A queer history of Vauxhall

We take a look at the LGBT heritage of London's original gay village

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Long before the so-called gay village, Vauxhall was already steeped in LGBT history. This weekend Duckie presents Vauxhall Bacchanal. There’ll be talks, performances and the Duckie Summer Party. Among the talks is a tribute to The RVT, which turns 150 this year. In addition, historian David Coke will be discussing the history of the Vauxhall Pleasure Gardens, which opened in 1661. Here are a few queer moments in the history of Vauxhall.

1732

According to David Coke, ‘the first authentic appearance of a gay man at Vauxhall was at the very exclusive Ridotto al Fresco which re-launched the refurbished Vauxhall Gardens on June 7, 1732. A chap called John Cooper, better known as Princess Seraphina, turned up dressed in a very smart calico gown, with a mob-cap and smock. Cooper was well-known as a “molly” or homosexual man.’

1945

The RVT becomes a destination point for post-war entertainment, specialising in drag performance. Actor and activist Bette Bourne first visited the pub in the 1950s. ‘There was something very wicked and naughty about drag in those days,’ Bourne recalls. ‘It was quite underground, a great naughty secret.’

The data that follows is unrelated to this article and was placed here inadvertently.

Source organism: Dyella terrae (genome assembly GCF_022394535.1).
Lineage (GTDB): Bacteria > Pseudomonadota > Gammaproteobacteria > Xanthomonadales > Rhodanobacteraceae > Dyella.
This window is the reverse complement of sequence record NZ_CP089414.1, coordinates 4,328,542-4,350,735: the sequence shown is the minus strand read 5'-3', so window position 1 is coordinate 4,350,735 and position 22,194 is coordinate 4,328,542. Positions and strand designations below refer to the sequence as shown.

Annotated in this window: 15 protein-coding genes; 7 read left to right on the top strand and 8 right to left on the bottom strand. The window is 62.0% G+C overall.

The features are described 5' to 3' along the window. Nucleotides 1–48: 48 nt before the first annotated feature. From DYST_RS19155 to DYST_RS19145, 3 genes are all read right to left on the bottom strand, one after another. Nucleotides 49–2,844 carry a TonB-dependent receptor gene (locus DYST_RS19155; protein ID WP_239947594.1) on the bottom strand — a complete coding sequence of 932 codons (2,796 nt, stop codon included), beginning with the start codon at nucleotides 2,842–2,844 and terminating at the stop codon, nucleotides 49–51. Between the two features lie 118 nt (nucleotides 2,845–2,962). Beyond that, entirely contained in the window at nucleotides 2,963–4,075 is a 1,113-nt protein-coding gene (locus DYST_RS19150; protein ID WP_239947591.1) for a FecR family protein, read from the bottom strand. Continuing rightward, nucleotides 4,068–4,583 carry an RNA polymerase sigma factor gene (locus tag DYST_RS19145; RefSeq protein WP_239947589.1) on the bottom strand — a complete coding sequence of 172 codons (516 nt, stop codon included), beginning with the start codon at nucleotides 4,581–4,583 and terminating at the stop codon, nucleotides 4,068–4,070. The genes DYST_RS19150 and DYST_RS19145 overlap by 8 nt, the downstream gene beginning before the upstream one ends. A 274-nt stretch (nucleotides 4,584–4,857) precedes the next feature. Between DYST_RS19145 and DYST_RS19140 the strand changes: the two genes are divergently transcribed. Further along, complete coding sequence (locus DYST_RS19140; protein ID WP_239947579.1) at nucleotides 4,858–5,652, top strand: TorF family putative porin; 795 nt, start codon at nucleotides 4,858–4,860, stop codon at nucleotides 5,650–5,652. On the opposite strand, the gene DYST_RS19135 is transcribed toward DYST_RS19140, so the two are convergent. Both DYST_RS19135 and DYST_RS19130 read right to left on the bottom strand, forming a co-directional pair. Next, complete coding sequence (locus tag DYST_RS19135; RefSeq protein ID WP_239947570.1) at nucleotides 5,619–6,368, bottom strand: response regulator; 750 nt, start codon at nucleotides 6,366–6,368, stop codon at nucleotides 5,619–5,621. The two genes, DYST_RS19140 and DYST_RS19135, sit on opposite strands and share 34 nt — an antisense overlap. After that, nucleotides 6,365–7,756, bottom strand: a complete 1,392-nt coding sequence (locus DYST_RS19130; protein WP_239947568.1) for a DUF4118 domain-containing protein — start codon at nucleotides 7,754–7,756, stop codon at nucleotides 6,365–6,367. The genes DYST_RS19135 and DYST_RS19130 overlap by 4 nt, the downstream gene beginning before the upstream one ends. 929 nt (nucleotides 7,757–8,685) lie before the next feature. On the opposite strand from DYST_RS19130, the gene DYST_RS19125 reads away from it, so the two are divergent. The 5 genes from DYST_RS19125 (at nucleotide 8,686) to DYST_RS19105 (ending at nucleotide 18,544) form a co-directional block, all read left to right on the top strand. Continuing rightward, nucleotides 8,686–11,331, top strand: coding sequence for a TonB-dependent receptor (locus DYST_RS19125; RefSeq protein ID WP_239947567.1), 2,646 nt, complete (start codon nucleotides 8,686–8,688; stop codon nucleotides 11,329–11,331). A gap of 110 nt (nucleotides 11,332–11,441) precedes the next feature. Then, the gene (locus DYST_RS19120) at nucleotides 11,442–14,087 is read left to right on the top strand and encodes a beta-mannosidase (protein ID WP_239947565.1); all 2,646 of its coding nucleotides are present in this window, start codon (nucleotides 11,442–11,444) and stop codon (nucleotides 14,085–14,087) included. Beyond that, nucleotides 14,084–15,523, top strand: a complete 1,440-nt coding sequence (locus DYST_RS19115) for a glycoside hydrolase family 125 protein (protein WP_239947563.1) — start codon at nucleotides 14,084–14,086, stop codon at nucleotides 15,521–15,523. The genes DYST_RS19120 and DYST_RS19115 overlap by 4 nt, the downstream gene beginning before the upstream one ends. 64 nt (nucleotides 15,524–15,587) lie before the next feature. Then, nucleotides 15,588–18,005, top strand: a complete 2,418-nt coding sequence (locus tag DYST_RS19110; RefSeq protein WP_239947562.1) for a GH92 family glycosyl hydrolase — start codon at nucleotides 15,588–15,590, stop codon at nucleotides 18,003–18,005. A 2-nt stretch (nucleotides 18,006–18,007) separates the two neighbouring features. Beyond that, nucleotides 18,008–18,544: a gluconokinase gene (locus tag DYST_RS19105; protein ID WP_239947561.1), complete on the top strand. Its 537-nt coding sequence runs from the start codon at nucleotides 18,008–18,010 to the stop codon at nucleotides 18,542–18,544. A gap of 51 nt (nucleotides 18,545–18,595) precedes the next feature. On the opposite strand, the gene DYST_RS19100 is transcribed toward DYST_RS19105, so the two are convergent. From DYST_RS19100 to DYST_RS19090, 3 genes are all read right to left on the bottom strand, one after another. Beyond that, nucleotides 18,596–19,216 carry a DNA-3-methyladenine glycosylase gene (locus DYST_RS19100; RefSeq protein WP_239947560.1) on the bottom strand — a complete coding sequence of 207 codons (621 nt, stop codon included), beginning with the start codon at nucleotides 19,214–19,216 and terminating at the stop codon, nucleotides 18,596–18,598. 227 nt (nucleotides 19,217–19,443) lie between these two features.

1984

Paul O’Grady, then known as drag queen Lily Savage, begins a residency at The RVT which lasts for eight years. In 1988, at the height of the Aids crisis, the pub was raided by police wearing rubber gloves. O’Grady encouraged the punters to riot, and was promptly arrested.

1988

Diana Princess of Wales visits The RVT – dressed as a man. In her book, ‘The Power of Positive Drinking’, Cleo Rocos describes how she, Freddie Mercury and Kenny Everett took the princess to the pub, disguised in ‘man drag’.

1995

Arty party Duckie launches on Saturday nights at The RVT. Hosted by Amy Lamé, with DJs The Readers Wifes, it quickly becomes a cult hit. Eighteen years on, it’s still going strong.

1996

Manchester’s David Hoyle aka The Divine David launches his London career with Viva Apathy! on Sunday nights at the Elephant & Castle pub (now a Starbucks). Time Out is the first mainstream magazine to interview him, high on top of our building on Tottenham Court Road.

1999-present

Gay dance venue, Crash, ushers in a new wave of gay clubs to the area. Some have since closed, but Area, BarCode, Factory, Fire and Union are still going strong – as are Duckie and Horse Meat Disco at The Eagle.


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